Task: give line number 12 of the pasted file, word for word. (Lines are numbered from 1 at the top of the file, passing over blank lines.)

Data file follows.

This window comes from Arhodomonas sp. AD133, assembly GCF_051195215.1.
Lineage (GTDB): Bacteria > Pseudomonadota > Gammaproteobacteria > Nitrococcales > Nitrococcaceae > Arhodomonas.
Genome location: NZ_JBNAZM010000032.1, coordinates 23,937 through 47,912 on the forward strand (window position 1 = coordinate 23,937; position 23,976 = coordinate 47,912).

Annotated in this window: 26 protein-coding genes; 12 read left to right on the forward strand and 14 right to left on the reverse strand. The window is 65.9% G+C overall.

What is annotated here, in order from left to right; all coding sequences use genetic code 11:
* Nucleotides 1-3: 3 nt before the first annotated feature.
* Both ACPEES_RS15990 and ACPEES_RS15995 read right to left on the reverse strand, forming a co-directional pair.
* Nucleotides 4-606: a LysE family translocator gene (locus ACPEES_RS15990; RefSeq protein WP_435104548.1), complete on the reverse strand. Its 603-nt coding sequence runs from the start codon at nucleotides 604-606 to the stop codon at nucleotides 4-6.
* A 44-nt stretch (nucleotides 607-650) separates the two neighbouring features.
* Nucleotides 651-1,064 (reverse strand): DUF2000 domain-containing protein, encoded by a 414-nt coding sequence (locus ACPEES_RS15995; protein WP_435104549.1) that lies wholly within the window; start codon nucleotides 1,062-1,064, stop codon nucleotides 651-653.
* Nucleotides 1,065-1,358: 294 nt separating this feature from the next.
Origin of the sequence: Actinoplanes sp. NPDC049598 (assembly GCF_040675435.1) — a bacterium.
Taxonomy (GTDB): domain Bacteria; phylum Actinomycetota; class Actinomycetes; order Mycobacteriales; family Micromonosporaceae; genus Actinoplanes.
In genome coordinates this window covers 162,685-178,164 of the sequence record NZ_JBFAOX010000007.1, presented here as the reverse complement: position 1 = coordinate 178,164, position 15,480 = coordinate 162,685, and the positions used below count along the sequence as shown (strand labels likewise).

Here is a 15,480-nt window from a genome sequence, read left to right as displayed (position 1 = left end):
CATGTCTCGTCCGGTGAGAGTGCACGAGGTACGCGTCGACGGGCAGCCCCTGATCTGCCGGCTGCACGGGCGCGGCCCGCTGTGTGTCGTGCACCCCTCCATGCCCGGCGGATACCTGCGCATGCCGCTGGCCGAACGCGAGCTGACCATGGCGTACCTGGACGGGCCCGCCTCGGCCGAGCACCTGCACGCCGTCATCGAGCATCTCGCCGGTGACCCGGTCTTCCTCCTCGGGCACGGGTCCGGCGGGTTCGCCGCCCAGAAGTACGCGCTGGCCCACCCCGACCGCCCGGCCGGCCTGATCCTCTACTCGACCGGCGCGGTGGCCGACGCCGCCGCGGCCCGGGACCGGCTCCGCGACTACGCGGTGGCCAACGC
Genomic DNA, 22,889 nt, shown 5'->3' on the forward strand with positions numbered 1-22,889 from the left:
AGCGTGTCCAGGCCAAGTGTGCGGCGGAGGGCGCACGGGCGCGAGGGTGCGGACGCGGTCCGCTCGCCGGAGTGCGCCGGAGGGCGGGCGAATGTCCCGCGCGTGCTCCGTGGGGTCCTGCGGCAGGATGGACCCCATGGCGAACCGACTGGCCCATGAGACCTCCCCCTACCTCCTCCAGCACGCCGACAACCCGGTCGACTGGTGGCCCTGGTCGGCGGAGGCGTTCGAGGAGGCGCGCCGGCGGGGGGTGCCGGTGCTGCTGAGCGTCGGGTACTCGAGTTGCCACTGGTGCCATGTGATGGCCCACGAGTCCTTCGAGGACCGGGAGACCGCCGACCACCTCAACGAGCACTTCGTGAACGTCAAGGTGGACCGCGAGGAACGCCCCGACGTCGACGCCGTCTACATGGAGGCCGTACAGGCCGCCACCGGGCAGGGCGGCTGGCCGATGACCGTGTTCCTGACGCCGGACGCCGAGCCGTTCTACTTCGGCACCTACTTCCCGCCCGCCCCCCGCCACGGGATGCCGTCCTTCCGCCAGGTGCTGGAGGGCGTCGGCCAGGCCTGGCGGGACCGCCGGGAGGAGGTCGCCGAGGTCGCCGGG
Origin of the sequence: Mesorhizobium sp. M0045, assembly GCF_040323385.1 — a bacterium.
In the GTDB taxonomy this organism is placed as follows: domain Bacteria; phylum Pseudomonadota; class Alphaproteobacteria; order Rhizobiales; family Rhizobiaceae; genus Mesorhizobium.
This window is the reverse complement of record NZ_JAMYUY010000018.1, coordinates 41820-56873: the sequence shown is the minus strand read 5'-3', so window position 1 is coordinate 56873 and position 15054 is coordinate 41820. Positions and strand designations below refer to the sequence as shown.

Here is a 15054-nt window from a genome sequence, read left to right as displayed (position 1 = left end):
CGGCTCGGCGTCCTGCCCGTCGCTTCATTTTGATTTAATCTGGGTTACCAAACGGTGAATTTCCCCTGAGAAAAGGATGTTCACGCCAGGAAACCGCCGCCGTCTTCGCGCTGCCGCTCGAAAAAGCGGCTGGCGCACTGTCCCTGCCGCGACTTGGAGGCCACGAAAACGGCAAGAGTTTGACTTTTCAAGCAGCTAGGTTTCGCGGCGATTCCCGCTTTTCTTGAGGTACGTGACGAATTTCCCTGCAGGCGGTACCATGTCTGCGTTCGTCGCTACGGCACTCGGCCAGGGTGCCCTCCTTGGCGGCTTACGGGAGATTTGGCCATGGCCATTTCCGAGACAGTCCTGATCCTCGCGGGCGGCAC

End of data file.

Origin of the sequence: Actinoplanes sp. NPDC049598 (assembly GCF_040675435.1) — a bacterium.